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Great Lakes Shipwreck Preservation Society
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HomeCharlie Anchor Project 2008

Charlie Anchor Project

August 2 & 3, 2008 Aboard the PRESERVATION
Written 08-06-08
 
Friday evening after loading a lot of equipment, gear, doing a boat briefing and handing in the boat liability forms, we departed at 10:00 PM for a long cruise to Two Harbors.  The cruise was as smooth as glass but very dark since it was the start of a New Moon.  Once underway Bob Olson and I discussed the cruising detail for the evening.  Bob O would start the cruise and I would take a short knap until Bob gets to point of not being able to stay awake.  At 12:30 AM Bob waked me and I (Phil Kerber) took over to bring the Preservation into the Two Harbors break wall for overnight layover.  At 7:30 AM Bob and I woke the rest of the crew and set coordinates to the Charlie anchor established last year by Bob Nelson, Bill Wallace, Stan Braun and I.  When we came close to the coordinates we dropped the marker where we thought the anchor was actually sitting.  Thanks to Bill Wallace and his memory we where able to line up points on shore and watch the depth of the water along the shoal to aid in finding the anchor.   The coordinates in the  Steve’s book, “A Divers Guide of Shipwrecks along the North Shore” are not correct.  The book coordinates indicate that the anchor is 2.5 miles on shore.

The safety briefing was presented to all of the crew.  The first team of divers, Pat Olson and Linda Negus, started getting ready to go down to find the Charlie Anchor and tie off the anchor rope from the Preservation to it.  This was so we could have two lines leading to the anchor to facilitate the lowering of the drill press to drill into the granite rock for the mounting bolt.  Pat and Linda found the Charlie Anchor and sent up their marker buoy, which was 25 ft from throw marker.  Lucky shot or what??

Bob Olson, Phil Kerber, Bill Wallace and Kelly Murphy lowered the newly designed and built press by Bob Olson down the Anchor line to place it in the area of the Charlie Anchor for drilling.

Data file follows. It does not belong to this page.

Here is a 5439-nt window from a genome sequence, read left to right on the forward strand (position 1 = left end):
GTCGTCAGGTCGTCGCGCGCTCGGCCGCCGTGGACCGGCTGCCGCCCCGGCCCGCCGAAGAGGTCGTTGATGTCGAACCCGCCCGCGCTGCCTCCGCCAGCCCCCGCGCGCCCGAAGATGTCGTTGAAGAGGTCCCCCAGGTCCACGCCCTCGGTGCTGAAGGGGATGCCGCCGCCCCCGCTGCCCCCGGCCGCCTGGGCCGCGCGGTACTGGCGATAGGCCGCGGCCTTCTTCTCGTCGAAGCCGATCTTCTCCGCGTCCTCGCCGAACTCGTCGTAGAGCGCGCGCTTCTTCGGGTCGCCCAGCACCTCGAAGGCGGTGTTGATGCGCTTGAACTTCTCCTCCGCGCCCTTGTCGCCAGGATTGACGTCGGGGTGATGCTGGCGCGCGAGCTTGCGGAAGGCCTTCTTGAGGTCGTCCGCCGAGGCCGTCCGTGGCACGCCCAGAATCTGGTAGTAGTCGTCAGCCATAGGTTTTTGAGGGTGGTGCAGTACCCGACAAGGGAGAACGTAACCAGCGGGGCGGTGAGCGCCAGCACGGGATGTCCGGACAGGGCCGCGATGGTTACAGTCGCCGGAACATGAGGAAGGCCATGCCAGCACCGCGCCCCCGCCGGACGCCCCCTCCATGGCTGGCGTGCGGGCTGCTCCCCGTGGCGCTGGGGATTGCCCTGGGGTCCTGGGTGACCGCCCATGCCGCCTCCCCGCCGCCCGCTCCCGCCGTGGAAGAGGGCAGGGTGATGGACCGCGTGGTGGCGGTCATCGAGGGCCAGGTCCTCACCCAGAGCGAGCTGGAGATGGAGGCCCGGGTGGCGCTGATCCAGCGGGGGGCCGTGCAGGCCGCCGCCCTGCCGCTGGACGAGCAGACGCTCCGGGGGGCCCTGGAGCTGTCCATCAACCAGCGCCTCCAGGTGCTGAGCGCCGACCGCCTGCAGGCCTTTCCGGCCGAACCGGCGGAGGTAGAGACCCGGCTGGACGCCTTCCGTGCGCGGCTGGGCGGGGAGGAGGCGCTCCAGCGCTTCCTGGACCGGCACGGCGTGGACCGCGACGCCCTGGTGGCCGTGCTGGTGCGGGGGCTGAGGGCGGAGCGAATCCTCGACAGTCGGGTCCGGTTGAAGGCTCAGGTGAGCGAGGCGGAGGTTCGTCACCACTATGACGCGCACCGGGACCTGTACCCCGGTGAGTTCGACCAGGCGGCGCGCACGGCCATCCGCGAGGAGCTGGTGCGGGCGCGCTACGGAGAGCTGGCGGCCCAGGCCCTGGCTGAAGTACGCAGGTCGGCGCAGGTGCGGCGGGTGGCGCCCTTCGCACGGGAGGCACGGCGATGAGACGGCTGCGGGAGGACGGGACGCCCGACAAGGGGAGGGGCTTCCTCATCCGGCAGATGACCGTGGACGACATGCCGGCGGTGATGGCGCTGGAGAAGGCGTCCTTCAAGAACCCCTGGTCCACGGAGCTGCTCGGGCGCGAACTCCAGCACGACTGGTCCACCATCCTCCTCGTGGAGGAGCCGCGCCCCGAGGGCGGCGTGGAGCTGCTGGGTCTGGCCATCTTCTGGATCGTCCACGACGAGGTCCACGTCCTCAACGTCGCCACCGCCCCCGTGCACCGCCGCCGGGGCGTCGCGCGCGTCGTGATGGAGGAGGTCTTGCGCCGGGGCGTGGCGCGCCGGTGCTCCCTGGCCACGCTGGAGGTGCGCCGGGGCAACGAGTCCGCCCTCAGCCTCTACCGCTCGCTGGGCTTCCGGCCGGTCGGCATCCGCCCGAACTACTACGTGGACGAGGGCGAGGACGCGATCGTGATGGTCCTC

The second dive team of Bob Olson and Phil Kerber went down to try out the new Drill Press first.  We positioned the drill press where we wanted it to be and began to drill the hole.   The drill started out slow but stated to get better as time went on.

After a few minutes the drill press started to perform the way we expected it to perform.   Kelly Murphy soon joined us to help in drilling the hole further into the rock.  In about 30 to 35 minutes the one-inch by ten-inch deep hole was completed and ready for the pinch bolt.

Stan Braun, the diver that found the Anchor, was there with his dive buddy Kevin to observe the events going on and were willing to lend a helping hand.  The next dive team of Bill Wallace and Bob Olson ( Bob did double duty), pounded the pinch bolt in, attached the chain (made up by Bob Olson a few days prier to the project), to the Charlie Anchor.  Bill Wallace peened over the bolt threads on the end of the bolt to make sure no one attempts to turn the nut off and steal the valuable and Historical Anchor.   They then gathered all small tools that were down there and came to the surface.

After we all removed our dive equipment and suits we brought up the drill press with the boat windless.  Had lunch and, secured all other equipment to prepare for departure at 3:30 PM.  We set a coarse for the Madeira to make a dive to check out the Pilot House.  On the way we pumped tanks to prepare for the dive. We dived the Madeira to videotape the Pilot house to plan the procedures for the repairs it needs.  (See videotape and still pictures of the Pilot House).  This would facilitate a new  and future Project for the GLSPS.

We departed about 6:00PM for Knife rive to take on some fuel and for over night layover.  We all woke up by 7:30 AM, had breakfast and, waited for the attendant at Knife River to sell us fuel.  He finally came at 8:45 AM.  We put 20 gallons in the tank, paid him and departed for Duluth.  The cruise between Knife River and Duluth was just a little more rough than the initial cruise up north.  The waves started out at 2 feet and increased to 5 before arriving at Duluth.  The mighty Preservation had no trouble taking the 5 ft trailing seas.

After arriving in Duluth, we stopped at Lake head Marina to completely fill the Boats tank with fuel.  We also took on more passengers to cruse around the harbor to see the Tall Ships from the Duluth Tall Ships festival.  It was a site to see.  According to a bunch of emails I received they said there was around 150,000 people that attended the Festival.

A storm was coming in so we dropped the passengers off and headed back to Spirit Lake Marina.  (While in a rainstorm).  Arrived back to port at 4:30 PM.  (Sun was shinning)!

Unloaded gear, cleaned up, did food inventory and dumped and cleaned the Head.  Left for home again. DARN!

GREAT TRIP / PROJECT!

Phil Kerber, Project Leader